Skills & Drills
Review and rethink the reasons why you’re a group fitness instructor—and help participants reach higher goals.
When someone asks you what you do for a living, how do you respond? Perhaps you say you’re “a group fitness instructor,” “a yoga instructor” or “a Zumba® instructor.” The correct response is, “I’m a leader.” You do more than simply host amazing classes that help people get fit. It’s time to think bigger about who you are and what you do, if you truly want to Inspire the World to Fitness®.
As a key ambassador for the health and wellness movement, your number-one goal should be to get people to follow you—but not in the way you think. Sure, it’s important that they can understand your cues and feel successful in your workouts, but what about educating and inspiring participants to continue their fitness journeys? Then they can pass along the inspiration to others, and a movement is created. This grand plan takes leadership with a capital L, E, A and D: Learn, Educate, Acknowledge and Download.
Your journey as a fitness professional began with one step. You either earned a fitness certification or took a course on a specific format. Did anyone mention that this was just the beginning? Sure, you knew you would need continuing education credits to keep your certification or you’d have to stay up to date on quarterly releases. However, these things are only half the battle. To lead, you must learn both the science and the art of fitness.
The Science of Fitness
The science involves physiology, kinesiology, movement mechanics, form and technique. Never underestimate the importance of science. Whether you’re choreographing your own classes or delivering a specific program, it’s imperative to learn the essentials and be able to make smart decisions for yourself and your participants. Science is not static. Perhaps the fundamentals stay the same, but how you layer the information into your programmatic approach has to evolve as the industry (and your audience) becomes more savvy! You must continue to hone your skills and seek the latest knowledge at industry conferences, through online education (available at www.ideafit.com) and by obtaining additional qualifications.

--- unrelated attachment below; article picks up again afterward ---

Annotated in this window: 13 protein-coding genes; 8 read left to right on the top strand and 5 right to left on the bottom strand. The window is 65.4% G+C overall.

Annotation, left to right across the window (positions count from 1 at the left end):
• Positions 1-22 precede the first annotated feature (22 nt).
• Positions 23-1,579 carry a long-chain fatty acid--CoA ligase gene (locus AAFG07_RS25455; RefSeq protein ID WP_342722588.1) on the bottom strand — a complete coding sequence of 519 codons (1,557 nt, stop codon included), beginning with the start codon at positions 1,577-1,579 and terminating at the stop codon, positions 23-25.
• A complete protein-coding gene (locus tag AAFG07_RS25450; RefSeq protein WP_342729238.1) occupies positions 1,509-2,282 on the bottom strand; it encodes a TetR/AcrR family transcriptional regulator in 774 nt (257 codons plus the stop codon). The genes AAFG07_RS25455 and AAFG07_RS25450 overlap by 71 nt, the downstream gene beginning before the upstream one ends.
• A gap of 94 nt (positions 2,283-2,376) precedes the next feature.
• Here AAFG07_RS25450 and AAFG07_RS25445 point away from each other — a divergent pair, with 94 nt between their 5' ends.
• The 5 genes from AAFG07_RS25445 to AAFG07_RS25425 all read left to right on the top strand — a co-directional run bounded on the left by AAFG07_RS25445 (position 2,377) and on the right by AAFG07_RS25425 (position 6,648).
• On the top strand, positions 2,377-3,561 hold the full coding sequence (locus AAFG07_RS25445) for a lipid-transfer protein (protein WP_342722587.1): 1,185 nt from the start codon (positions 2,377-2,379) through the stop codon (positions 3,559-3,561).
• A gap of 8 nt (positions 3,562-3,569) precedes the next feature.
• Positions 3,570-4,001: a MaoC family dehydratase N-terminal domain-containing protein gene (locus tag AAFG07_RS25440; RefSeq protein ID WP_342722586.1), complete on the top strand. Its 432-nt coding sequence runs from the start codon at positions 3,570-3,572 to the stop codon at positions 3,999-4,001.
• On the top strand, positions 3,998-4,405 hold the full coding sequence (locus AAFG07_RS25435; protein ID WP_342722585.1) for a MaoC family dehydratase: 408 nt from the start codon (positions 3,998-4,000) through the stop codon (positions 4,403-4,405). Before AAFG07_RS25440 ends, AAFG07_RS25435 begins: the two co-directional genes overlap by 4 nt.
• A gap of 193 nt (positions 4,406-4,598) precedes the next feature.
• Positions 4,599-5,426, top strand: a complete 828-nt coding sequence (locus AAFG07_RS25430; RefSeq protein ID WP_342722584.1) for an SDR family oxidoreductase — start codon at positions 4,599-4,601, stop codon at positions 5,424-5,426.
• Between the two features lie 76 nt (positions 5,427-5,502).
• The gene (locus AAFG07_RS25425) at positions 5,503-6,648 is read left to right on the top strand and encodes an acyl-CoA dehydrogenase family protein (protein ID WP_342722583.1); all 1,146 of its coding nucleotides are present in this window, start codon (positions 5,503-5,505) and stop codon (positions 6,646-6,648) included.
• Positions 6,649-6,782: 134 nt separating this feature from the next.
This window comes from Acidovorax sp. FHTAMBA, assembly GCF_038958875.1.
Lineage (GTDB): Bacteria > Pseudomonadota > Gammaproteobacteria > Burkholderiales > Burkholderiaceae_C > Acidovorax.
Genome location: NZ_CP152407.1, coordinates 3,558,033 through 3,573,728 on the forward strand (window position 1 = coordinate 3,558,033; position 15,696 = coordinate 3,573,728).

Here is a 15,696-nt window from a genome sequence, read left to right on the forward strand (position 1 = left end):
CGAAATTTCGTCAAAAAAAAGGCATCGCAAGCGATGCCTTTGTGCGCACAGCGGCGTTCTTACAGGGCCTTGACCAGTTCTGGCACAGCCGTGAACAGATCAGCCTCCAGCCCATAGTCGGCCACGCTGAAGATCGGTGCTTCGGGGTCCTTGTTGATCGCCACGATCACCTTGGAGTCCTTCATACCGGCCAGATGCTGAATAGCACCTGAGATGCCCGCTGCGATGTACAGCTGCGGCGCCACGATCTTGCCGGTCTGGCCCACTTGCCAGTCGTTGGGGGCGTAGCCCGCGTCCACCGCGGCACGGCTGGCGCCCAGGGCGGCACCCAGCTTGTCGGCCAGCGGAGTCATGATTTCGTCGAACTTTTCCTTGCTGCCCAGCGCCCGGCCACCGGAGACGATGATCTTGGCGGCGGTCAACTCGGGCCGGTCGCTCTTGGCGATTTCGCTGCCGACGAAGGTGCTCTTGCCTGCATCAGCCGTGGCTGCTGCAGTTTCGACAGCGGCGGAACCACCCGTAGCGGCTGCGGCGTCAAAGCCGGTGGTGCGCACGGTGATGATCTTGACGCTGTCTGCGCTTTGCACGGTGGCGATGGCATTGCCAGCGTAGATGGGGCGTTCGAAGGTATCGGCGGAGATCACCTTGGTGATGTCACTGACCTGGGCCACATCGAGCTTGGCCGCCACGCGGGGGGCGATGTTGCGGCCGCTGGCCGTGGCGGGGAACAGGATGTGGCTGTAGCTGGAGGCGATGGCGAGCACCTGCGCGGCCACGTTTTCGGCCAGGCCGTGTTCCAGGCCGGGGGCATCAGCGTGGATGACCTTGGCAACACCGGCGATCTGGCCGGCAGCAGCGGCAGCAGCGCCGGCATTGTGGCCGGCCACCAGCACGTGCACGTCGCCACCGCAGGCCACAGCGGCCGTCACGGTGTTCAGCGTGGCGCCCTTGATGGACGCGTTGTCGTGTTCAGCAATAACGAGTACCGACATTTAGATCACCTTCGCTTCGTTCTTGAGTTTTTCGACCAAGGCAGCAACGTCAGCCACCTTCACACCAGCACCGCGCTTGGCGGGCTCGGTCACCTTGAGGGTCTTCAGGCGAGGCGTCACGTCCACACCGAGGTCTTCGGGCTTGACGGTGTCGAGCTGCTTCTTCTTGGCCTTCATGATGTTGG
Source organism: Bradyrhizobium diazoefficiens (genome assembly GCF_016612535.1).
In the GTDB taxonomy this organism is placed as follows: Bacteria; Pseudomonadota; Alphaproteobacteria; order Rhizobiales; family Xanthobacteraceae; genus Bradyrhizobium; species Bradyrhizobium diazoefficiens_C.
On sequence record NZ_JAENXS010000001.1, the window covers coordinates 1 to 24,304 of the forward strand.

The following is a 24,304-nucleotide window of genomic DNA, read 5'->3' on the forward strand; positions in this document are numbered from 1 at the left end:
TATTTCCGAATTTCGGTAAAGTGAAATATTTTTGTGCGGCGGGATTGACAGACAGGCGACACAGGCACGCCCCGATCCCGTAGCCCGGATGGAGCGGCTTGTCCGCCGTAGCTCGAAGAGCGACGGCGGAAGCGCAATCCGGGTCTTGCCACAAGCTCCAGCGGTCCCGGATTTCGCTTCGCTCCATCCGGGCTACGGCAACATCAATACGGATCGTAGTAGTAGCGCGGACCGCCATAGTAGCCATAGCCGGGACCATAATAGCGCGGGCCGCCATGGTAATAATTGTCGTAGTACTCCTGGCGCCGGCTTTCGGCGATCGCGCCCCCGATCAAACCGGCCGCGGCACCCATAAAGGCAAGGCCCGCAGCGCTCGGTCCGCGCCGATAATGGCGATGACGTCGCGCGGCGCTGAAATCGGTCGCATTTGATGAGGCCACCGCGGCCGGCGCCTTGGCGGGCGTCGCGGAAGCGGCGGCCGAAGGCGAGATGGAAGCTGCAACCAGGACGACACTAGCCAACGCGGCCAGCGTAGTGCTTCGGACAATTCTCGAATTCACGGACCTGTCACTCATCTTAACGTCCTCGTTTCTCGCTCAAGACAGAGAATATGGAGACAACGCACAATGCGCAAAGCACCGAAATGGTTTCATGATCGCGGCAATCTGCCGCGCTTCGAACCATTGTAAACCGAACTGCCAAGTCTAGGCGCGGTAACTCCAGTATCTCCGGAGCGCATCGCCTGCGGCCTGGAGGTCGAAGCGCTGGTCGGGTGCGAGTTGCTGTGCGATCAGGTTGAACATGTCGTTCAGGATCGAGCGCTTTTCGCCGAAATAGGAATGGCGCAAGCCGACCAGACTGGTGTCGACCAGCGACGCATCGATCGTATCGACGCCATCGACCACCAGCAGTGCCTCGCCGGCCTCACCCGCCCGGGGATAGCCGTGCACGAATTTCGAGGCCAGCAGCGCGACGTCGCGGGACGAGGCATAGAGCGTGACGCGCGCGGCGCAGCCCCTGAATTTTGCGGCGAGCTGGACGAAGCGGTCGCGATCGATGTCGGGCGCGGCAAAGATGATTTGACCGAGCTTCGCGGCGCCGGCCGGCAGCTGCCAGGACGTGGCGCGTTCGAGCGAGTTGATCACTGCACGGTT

Reject the notion that the best advice comes from consumer magazines and reality television shows. Your job is to be the watchdog and help consumers make sense of what they see in the marketplace—you must be the voice of reason. If you’re passing along the same quick-fix notions and succumbing to the pressure to produce fast results, you’re hampering the industry’s potential. Folks come to you for real information; be prepared to deliver it.
The Art of Fitness
The art of fitness involves everything else, and that can be boiled down to the three Cs: communication, customer service and coaching.
Communication. It’s not what you say, but how you say it. Your message is made up of much more than words. Are you mirroring participants? You should when you can. Are you changing your vocal tonality and conversing with students instead of barking orders? Are you adjusting your body language to be inclusive, welcoming and inviting?
Customer service. People want to be taken care of, and along with the front- desk staff (who see everyone) and personal trainers (who see, on average, a small percentage of members), you have the potential to provide that care. Are you arriving well before class, organized and able to be present so that you can interact with participants—especially new ones who might be scared? Are you available after class to answer questions (or are you cleaning up your music and toying with the microphone)? Do you go out of your way to make each participant feel welcome and successful (even the back row and the ones looking through the window)? How often do you talk to other members—yes, the ones who don’t come to your class—and staff members? Can you answer questions about the class schedule, other instructors, and the facility in general?
Coaching. Quality instruction is good, but coaching will always be better. A coach walks beside the participant and allows her to find her own way. I’ve adopted the mantra: “No judgments, just awareness,” which I first heard in a session presented by Lawrence Biscontini, MA, 2004 IDEA Fitness Instructor of the Year. Teach from a place of suggestion, not with ultimatums. Are you truly happy your students are there? Many people struggle to make it. Can you be respected and loved without being the hardest teacher in the facility?